A Tanzanian government senior official said on Tuesday that Tanzania was on high risk of Ebola outbreak.
The Ebola Virus Disease killed 50 out of 91 patients in neighbouring Democratic Republic of Congo (DRC).
Ummy Mwalimu, the east African nation’s Minister for Health, said the high risk categorization followed the World Health Organisation (WHO)’s new statistics showing that the new outbreaks in the DRC have occurred in regions closest to Tanzania than previous cases, including North Kivu and Ituri.
“Analysis by WHO has shown that countries neighboring the DRC including Tanzania are now at high risk of outbreak because North Kivu shares a common border with Uganda and there are many visitors and refugees fleeing from the region to Uganda and Rwanda,” she told a news conference in the commercial capital Dar es Salaam.
Mwalimu said both North Kivu and Ituri provinces are hotspots for the humanitarian crisis in the DRC due to civilian unrest which has complicated efforts by local DRC authorities and the international community to contain the spread of the viral disease.
The new cases, the 10th in the DRC’s Ebola outbreaks, have been reported in health zones in North Kivu and Ituri provinces, coming just one week after the neighbouring country declared victory against an earlier outbreak that occurred in May.
“As of Aug. 1, WHO figures showed that there were only 26 confirmed new cases and 10 deaths that accounted for a fatality rate of 38.5 per cent but the spread of the disease persisted and by Aug. 18, there were 91 cases and 50 deaths which are equal to 54.9 percent fatality rate,” said the minister.
Along with the WHO figures, the minister said a total of 10 health workers in the DRC have also contracted Ebola and one of them died.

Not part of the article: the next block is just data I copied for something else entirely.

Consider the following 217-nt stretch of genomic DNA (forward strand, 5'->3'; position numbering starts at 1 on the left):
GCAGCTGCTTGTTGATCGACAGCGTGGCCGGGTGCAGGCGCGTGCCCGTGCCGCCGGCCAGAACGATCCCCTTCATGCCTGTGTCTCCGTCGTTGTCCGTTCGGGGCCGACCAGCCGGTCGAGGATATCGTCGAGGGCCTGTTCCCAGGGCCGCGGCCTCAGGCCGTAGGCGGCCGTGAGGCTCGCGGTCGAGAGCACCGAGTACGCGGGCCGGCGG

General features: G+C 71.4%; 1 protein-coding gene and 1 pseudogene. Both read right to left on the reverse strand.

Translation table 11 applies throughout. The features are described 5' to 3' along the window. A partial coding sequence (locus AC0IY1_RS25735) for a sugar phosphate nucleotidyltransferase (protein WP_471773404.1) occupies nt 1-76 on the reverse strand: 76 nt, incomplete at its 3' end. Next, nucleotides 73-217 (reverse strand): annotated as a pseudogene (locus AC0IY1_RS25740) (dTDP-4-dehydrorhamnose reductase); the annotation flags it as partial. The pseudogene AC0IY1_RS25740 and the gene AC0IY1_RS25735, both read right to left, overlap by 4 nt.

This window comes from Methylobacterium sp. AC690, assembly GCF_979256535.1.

She added: “And there is cause for alarm because the workers caught the virus in normal health centers and not the designated Ebola treatment centers.”
So far, the minister said there was no Ebola case in Tanzania but noted that there was need to put in place control measures to ensure that the virus does not wreak havoc in the country as it has in the DRC.
“I call upon all citizens and residents of Tanzanian including health workers to understand and adhere to Ebola infection prevention and control measures,” she said.
Authorities are on high alert in the regions with high interaction with DRC, including Mwanza, Kagera, Kigoma, Katavi, Rukwa and Songwe to ensure that all visitors from the neighbouring country were properly screened, said Mwalimu.
She added that that the country’s international airports, including Julius Nyerere, Kilimajaro and Songwe were on full alert.
Mwalimu added that her ministry will be working with WHO round the clock to put in place Ebola surveillance and control mechanism.
Operational readiness assessment has already been conducted in Rukwa, Katavi, Songwe, Mbeya, Kigoma, Kagera, Arusha and Kilimanjaro regions, said Mwalimu.
She said the ministry has employed 33 additional staff in the Ebola control team and WHO has provided the ministry with 2.5 million U.S. dollars worth of equipment that has already been distributed to key centers, including personal protective equipment for health workers.